Investors place trust in Lloyds' upbeat outlook
Lloyds Banking Group shares rose on Thursday even after the FTSE 100 lender reported falling annual profit and revenue and warned profit margins would shrink this year.
Underlying profit for the year to the end of December fell 7% to £7.5bn as net income fell 4% to £17.1bn and bad debts rose. At the pretax level, profit dropped by 26% to £4.4bn as the bank paid out £2.5bn for payment protection insurance (PPI).
However, much of this bad news was already factored in and the bank was more upbeat about the current financial year after what it said was a "challenging" 2019. The big PPI charge was unchanged from the end of September when Lloyds calculated the impact of a rush to claim compensation before the August deadline.
Analysts had expected pretax profit of £4.5bn so Lloyds wasn't far off. The slight miss was caused by higher costs than expected but the revenue decline was in line with forecasts. The company's shares rose 2.2% to 57.02p at 16:07 GMT.
Lloyds is Britain's biggest retail bank and its domestic focus ties its fortunes closely to the wider UK economy. 2019 was a difficult year because, though the economy grew overall, output was weak and erratic as consumers and businesses viewed the political logjam over Brexit warily and waited for the likely general election.
António Horta-Osório, Lloyds' chief executive, said the bank put in a resilient performance during 2019 and that conditions appeared to be improving in the new financial year. Lloyds shares had fallen almost 11% in 2020 before the results as investors braced for bad news so Horta-Osório's fairly upbeat outlook went down well.
Nicholas Hyett, equity analyst at Hargreaves Lansdown, said: “We expected Lloyds to report a fairly tough end to 2019, with both retail and corporate customers cautious in the run-up to the election. However, the outlook for 2020 is more important, and there we have some good news."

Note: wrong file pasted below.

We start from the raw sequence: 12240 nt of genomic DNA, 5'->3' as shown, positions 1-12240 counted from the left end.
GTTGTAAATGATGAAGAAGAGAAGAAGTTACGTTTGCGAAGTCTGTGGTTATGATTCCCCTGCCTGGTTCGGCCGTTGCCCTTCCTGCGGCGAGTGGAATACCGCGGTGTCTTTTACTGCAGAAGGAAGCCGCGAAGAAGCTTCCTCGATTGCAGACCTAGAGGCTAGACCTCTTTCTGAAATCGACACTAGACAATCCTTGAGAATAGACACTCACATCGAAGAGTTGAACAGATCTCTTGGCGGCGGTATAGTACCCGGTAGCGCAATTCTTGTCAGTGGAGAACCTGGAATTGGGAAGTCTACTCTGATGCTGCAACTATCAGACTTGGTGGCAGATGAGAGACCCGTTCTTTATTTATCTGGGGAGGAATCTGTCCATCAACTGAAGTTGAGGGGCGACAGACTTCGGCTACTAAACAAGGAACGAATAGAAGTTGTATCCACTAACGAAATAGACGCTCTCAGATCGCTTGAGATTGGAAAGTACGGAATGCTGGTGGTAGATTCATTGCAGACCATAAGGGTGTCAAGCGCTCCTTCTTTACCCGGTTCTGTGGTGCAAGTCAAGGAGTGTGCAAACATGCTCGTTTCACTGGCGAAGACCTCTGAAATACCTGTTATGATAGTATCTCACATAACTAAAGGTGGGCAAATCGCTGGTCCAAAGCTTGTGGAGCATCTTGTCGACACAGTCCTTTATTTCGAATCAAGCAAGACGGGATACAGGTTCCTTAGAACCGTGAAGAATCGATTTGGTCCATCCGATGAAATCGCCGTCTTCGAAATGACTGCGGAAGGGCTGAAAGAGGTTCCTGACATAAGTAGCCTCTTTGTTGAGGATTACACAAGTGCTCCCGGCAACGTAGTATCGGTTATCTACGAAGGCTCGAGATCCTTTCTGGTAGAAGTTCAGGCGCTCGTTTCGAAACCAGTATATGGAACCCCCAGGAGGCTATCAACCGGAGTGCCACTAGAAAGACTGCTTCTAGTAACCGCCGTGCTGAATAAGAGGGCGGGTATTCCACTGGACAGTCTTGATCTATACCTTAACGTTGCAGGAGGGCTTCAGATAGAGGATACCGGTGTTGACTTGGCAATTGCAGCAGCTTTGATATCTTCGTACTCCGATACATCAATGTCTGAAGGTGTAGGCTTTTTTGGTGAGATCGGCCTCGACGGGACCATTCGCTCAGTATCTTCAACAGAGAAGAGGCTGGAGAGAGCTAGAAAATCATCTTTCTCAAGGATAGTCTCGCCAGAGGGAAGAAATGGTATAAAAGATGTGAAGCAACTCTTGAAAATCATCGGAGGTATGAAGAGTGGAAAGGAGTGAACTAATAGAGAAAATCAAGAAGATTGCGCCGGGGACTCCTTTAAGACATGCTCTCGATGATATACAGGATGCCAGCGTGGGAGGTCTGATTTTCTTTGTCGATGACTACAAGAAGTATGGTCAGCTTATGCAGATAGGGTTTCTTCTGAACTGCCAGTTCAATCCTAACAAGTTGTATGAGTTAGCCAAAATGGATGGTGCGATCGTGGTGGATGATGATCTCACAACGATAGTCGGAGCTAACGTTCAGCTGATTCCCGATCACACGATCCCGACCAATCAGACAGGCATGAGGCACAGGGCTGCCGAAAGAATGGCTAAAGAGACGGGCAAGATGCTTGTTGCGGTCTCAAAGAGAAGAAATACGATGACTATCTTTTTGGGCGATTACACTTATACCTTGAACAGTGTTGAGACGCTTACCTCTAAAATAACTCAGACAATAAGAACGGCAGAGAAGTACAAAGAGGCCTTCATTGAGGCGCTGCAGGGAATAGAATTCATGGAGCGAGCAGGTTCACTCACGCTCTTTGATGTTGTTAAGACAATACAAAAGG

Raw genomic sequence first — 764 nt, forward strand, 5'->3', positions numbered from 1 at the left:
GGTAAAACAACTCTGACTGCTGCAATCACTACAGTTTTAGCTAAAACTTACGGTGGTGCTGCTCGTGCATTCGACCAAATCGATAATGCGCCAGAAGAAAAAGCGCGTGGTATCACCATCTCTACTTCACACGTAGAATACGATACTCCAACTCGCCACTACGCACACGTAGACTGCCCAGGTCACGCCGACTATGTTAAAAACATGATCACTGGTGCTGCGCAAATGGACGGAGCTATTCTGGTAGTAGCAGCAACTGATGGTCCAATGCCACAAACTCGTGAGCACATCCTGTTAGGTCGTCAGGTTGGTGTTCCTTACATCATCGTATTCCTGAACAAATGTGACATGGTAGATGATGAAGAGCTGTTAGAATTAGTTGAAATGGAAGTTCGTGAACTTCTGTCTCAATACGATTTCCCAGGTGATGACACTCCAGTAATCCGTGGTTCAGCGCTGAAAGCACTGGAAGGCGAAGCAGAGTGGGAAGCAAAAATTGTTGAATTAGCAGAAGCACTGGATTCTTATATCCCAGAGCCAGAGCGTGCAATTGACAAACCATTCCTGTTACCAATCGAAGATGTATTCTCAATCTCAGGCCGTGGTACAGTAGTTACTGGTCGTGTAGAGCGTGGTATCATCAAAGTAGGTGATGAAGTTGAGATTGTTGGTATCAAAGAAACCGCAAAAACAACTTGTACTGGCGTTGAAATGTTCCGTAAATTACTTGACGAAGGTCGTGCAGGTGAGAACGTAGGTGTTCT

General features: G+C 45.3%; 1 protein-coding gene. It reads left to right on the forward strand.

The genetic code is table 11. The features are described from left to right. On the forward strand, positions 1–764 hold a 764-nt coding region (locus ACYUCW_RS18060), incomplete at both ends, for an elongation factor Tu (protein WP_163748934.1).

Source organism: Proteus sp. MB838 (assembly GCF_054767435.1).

Lloyds said it expected to shrink operating costs to less than £7.7bn in 2020 from £7.9bn, resulting in an improved cost-income ratio. Capital generation will be within the bank's guidance range and, after a 38% increase in credit impairments in 2019, conditions are not getting worse, it said. That guidance appears to have offset a prediction that the net interest margin would shrink further this year because of intense competition in the mortgage market.
The bank also had reassuring news on the dividend, which is important to its following of more than 2m small shareholders. Lloyds increased the annual payout by 5% to 3.37p a share and said it was committed to a "progressive and sustainable" dividend. Though the bank announced no new share buyback in 2020, analysts think it will be able to return cash to shareholders.
Chris Beauchamp, chief market analyst at IG, said: A 5% dividend boost from Lloyds has been enough to appease shareholders it seems … The market appears to be happy with Lloyds, perhaps sending a signal that it regards the shares as attractively priced, especially with an increased payout thrown in."
Lloyds was the biggest provider of payment protection insurance and its total bill from the scandal is about £22bn. With the £2.5m 2019 charge unchanged from September's provision investors are now hoping the bank can move on from Britain's biggest mis-selling episode.
"At least the PPI saga looks to be finally behind them, with no further provisions made in this quarter, so there’s a big silver lining there," Michael Hewson, chief market analyst at CMC Markets, said.
The bank's outlook is based on a recovering UK economy but that is not guaranteed by the recent run of improved news.
The Bank of England held off from cutting interest rates in January but said it was monitoring developments and would act if improvements faltered. Britain also has little time to negotiate a post-Brexit trade deal with the EU and the world economy is at risk from the coronavirus outbreak in China.
Richard Hunter, head of markets at Interactive Investor, said: "The outlook comments make little mention of proposed growth, rather concentrating on further cost control. Seen as a barometer for the UK economy, Lloyds' fortunes are likely still to remain somewhat out of its hands as negotiations with Europe unfold over the year."